As the record sidles into the second track there are overt notes of shoegaze that crop up. Battalene’s voice is lost inside a squall, but it’s calm and crouching, a stark contrast to the opener’s napalm glow of guitar fire. The remainder of the album balances these two forces, struggling to see which one wins out. There’s always a notion that Battalene will catch fire like a human torch of bottled emotion and burn the whole track down but the tension that drives that question is the heart and backbone of the entire endeavor. She’s a master of dialed in dynamics, surfing the wave of feedback like a seasoned vet. Where others might easily go in for excess and opulence in the realm of psychedelic fury, Battalne is as nuanced as they come.

This year also saw a record from Mountain Movers, and I must say that it was a captivating release, one that caught my ear and revealed how much the homegrown New Haven band had to offer. She’s saved the best work for her self, though, waiting out her tenure to begin bleeding a feedback whirlwind all over two sides of flat black plastic. This is the eye and the storm, the flame and the fuel. The record winds up both the calm you need and the spark to set it all ablaze, and for that Battalene has bested a good swath of her peers who’d falter in the same challenge.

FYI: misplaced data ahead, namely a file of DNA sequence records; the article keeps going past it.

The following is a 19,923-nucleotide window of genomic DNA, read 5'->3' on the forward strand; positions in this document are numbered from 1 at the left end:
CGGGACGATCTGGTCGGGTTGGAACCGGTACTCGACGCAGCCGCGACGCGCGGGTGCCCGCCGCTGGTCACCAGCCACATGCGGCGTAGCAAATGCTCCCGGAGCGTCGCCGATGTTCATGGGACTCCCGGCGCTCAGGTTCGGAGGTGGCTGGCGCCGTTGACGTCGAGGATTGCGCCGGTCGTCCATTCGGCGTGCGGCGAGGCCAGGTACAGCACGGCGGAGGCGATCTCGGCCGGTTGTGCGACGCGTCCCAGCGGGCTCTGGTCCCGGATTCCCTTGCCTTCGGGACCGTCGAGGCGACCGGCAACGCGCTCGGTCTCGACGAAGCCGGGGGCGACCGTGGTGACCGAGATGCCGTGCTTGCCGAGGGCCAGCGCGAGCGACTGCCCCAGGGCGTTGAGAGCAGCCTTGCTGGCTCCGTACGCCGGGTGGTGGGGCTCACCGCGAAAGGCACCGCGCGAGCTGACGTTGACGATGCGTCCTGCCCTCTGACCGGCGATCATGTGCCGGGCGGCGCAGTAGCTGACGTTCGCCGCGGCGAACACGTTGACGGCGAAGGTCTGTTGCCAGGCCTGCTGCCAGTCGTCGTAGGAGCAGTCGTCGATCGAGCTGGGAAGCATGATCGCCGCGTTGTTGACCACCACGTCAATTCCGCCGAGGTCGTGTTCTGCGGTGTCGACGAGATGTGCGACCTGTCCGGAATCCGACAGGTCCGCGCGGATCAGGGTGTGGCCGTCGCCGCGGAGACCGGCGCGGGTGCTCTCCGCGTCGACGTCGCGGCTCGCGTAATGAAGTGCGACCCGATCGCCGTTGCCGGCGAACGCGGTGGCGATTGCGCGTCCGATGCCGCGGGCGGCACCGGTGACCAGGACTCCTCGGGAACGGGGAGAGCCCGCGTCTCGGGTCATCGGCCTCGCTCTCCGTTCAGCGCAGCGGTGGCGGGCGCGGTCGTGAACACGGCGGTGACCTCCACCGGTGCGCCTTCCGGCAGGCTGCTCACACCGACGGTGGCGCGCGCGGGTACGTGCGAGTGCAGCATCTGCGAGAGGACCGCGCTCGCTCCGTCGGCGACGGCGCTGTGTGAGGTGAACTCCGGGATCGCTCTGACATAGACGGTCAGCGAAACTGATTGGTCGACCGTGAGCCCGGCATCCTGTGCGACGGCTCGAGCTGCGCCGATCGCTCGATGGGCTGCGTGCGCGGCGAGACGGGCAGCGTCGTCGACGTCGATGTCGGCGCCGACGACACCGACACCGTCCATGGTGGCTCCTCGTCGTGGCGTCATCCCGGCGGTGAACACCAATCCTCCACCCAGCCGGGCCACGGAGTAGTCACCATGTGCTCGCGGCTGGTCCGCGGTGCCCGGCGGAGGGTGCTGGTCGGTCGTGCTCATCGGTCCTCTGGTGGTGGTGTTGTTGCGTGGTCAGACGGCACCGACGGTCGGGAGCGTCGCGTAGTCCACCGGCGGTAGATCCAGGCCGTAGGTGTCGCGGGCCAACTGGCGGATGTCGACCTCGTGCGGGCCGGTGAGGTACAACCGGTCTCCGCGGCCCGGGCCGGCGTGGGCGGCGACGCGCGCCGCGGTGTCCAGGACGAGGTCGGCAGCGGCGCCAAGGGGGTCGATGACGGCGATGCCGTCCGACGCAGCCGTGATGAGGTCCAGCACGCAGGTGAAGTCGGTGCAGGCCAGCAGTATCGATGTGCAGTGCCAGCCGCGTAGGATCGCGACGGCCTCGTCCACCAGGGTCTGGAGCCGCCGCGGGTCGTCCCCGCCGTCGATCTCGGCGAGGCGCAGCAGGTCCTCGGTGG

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Omni

Omni’s sophomore album is upon us and it’s a perfect update of the influences they chewed on their 2016 debut. They’re still chomping wire nervously in the corners of the room, and I can’t help but love it – with an overture of itchy guitar lines emanating from Broyles’ fingers like broken clockwork puzzles. This is agit-pop proper, full of the introverted excitement that bands like The Embarrassment or Girls (the ’86 version) embraced in their horn-rimmed glory. Multi-task is a record for the deep divers that dance alone to a pincushion pop that matches their disjointed sensibilities. Broyles and Frobos understand why The Voidoids felt the need to run a trickle of sulfuric acid over their love songs – pure pop is far too sincere for a cracked consciousness run rampant with insomnia and idle time.

They don’t just shackle themselves to bent metal licks alone though, the band has a self-professed love for the Postcard records sound and the jittery pop preen of those esteemed ’70s agitators comes through atop the band’s serrated songcraft. Though they pair again with Nathaniel Higgins on recording duties, this time they sound a bit more present than on Deluxe. Where that album felt like a faded demo found and re-salvaged from the discard pile of some asshole A&R with too little scope, this sounds like a true workup – one ready for mass production, post-punk infamy, and modern rediscovery.

There are a whole host of bands that want to pull on post-punk like a $5.00 last minute Halloween costume and the baggy seams show easily on their accomplishments. Omni are a different sort of band, one that’s clearly spent their spare time riffling the same racks a lot of us inhabit, creeping YouTube in the wee hours looking for one more step beyond the normal essentials lists. Multi-task feels like a band making the album members have been reaching for in their other bands. It feels like finding that elusive sound that’s been nagging at the back of your brain, nailing it and sharing it with all the other freaks looking for a salve to the same itch.